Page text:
OFRF OSA

Oct 8, 2019
Organic Farming Research Foundation, Organic Seed Alliance to draft research ‘roadmap’

The Organic Farming Research Foundation (OFRF) and Organic Seed Alliance (OSA) are pleased to be among the recipients of the U.S. Department of Agriculture’s (USDA) National Institute of Food and Agriculture (NIFA) awards announced last week. The grant was awarded through NIFA’s Organic Research and Extension Initiative (OREI).

Through the competitive grant process, the organizations have been jointly awarded funding for their proposal titled “A National Agenda for Organic and Transitioning Research.” This funding will allow OFRF and OSA to combine their considerable expertise in conducting national surveys of organic producers to put forth an updated and comprehensive roadmap for future research investments.

“OFRF is committed to advancing the research needed to meet the current challenges of organic farming, with the goal of creating a more resilient and ecologically sustainable agricultural system,” said OFRF’s Executive Director, Brise Tencer. “We are honored by OREI’s investment in this important work and believe this collaboration with OSA will both increase grower participation and strengthen the impact of our updated findings.”

OFRF’s 2016 National Organic Research Agenda (NORA) report is a frequently cited resource that has helped ensure research funding is relevant and responsive to the needs of organic producers, while also identifying gaps where additional investment is necessary.

“With demand for organic products continuing to outpace domestic production,” Tencer explains, “the organic industry needs more research that helps existing organic farmers scale up, diversify, and increase profitability, and also encourages more farmers and ranchers to transition to sustainable organic practices that are better for the environment and people.”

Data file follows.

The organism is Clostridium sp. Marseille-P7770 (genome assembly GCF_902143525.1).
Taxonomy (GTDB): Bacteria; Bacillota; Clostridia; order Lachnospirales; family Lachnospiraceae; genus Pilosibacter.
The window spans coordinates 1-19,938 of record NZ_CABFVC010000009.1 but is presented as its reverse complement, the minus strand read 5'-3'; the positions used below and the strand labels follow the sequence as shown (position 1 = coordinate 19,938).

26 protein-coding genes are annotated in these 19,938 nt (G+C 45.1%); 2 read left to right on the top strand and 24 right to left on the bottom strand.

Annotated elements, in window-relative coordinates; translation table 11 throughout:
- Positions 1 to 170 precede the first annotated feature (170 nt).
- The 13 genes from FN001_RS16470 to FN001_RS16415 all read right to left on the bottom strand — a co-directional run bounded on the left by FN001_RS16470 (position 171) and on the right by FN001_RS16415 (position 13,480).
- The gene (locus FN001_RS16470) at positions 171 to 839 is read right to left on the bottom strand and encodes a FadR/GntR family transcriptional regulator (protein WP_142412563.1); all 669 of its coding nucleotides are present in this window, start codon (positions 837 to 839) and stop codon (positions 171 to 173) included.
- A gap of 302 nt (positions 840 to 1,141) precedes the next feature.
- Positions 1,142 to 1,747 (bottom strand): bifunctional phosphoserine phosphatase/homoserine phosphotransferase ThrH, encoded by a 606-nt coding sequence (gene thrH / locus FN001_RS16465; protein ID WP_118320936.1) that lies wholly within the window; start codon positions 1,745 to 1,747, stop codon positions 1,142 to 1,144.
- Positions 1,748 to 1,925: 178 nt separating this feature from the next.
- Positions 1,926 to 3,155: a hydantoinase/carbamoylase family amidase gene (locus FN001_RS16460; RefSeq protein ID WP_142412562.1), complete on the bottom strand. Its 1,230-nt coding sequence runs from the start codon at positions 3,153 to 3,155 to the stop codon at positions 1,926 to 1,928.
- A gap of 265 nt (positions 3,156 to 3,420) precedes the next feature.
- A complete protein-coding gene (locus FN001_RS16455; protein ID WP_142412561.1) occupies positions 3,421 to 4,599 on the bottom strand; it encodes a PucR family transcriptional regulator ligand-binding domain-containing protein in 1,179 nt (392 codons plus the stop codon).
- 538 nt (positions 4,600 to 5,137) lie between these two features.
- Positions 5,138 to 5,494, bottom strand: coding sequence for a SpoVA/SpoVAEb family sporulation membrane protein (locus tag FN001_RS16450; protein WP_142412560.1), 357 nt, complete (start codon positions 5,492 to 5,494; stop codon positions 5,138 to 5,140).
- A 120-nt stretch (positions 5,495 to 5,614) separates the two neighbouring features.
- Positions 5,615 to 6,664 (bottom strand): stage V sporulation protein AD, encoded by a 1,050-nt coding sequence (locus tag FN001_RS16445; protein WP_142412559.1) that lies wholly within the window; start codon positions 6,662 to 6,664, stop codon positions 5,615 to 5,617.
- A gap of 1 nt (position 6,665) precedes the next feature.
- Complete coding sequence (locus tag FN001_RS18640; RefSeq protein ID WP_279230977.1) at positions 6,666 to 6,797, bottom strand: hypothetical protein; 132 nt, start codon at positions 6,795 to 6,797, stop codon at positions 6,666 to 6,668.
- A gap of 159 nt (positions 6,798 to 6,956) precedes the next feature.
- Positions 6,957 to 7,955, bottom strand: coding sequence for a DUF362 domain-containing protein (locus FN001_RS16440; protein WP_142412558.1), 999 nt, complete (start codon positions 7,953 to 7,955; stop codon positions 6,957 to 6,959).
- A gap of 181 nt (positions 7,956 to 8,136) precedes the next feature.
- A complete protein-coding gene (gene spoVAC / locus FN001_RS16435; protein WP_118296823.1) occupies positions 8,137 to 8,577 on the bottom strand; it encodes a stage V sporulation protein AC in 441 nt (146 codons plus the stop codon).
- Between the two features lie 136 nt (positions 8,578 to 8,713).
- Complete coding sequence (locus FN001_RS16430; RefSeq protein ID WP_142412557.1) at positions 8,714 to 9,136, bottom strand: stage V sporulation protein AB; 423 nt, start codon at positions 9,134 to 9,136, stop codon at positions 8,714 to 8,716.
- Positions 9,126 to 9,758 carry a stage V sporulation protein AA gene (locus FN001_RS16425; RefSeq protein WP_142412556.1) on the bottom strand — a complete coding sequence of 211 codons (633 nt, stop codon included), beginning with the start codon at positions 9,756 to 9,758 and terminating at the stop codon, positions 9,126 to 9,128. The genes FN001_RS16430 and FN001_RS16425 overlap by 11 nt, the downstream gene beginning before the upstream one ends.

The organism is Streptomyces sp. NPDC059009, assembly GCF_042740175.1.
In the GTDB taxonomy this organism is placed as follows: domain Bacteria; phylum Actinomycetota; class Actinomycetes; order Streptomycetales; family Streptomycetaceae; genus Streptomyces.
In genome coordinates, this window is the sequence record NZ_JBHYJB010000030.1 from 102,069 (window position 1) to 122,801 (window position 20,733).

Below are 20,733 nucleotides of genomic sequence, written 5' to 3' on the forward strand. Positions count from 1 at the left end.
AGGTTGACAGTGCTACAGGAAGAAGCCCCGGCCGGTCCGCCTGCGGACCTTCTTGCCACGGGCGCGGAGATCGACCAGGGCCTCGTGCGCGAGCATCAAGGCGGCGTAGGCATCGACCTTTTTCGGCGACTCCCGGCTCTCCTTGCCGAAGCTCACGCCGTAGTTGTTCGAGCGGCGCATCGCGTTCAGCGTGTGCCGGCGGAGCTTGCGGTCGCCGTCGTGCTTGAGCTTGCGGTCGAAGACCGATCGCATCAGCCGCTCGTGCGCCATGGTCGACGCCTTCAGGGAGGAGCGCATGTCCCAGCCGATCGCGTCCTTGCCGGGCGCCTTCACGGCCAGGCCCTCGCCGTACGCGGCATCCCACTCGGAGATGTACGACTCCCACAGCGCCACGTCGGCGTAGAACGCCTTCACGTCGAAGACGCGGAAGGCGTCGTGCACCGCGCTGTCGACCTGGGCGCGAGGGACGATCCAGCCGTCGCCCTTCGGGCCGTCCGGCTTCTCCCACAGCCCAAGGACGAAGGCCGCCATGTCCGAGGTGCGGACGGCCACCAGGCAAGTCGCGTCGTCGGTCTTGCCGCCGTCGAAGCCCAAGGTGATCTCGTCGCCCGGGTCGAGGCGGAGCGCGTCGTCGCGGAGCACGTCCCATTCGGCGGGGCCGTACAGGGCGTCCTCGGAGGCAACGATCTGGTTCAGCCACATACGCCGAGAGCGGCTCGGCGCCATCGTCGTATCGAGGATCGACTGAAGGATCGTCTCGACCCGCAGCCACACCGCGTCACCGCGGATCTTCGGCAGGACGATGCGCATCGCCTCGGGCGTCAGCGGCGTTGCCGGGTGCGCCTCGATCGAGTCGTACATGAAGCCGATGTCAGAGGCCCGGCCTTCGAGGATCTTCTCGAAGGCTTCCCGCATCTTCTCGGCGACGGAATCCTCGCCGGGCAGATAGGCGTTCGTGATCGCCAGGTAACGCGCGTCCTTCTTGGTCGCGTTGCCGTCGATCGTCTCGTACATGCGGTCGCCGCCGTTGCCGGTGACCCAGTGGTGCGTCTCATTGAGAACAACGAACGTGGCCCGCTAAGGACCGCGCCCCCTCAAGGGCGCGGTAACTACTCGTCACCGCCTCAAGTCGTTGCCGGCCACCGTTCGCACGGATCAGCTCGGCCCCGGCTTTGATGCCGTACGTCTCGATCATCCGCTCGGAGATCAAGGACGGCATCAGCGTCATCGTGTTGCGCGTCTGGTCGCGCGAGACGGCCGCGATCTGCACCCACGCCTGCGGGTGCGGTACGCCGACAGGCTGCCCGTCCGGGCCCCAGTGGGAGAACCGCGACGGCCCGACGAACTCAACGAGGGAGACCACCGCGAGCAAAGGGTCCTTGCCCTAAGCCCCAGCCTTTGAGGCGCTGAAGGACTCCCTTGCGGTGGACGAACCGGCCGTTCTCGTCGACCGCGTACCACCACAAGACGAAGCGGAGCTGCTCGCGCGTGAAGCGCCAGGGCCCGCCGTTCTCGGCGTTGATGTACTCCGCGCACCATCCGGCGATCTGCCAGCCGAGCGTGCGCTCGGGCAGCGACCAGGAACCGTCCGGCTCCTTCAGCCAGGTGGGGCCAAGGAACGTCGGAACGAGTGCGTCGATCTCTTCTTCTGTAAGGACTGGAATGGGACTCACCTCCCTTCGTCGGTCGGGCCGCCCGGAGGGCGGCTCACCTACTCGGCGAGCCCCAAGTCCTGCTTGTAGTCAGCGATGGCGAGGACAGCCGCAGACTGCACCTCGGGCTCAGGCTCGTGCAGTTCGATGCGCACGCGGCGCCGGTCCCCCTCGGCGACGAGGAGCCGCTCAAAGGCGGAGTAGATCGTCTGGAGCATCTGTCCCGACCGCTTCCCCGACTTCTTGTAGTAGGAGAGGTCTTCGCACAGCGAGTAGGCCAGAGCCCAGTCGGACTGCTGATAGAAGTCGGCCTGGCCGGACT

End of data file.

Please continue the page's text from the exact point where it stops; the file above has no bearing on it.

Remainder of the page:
“Organic farmers produce food differently, and that means they need different seed for the crops they grow—seed developed to thrive without synthetic fertilizers and pesticides, and adapted to their local climate and soil conditions,” says Kiki Hubbard, who co-leads OSA’s State of Organic Seed (SOS) project.

SOS is an ongoing project that monitors the status of organic seed in the U.S. and provides a roadmap for increasing the diversity, quality, and integrity of organic seed available to farmers.

“Understanding the research needs of organic farmers, including in the area of seed and plant breeding, is critical to the ongoing growth and success of organic agriculture,” Hubbard adds. “OSA is privileged to have the opportunity to partner with OFRF on this critical project with strong support from the USDA’s OREI program.”

OFRF, OSA, and a broad coalition of organic champions were instrumental in securing an increase in federal funding for organic research from $20M to $50M in the 2018 Farm Bill. This increase provides an unprecedented opportunity for researchers to tackle the challenges that inhibit the growth of organic production. Updated NORA and SOS reports will ensure this increased funding is allocated in a way that reflects the needs of organic farmers and ranchers.

 

  • Organic Farming Research Foundation




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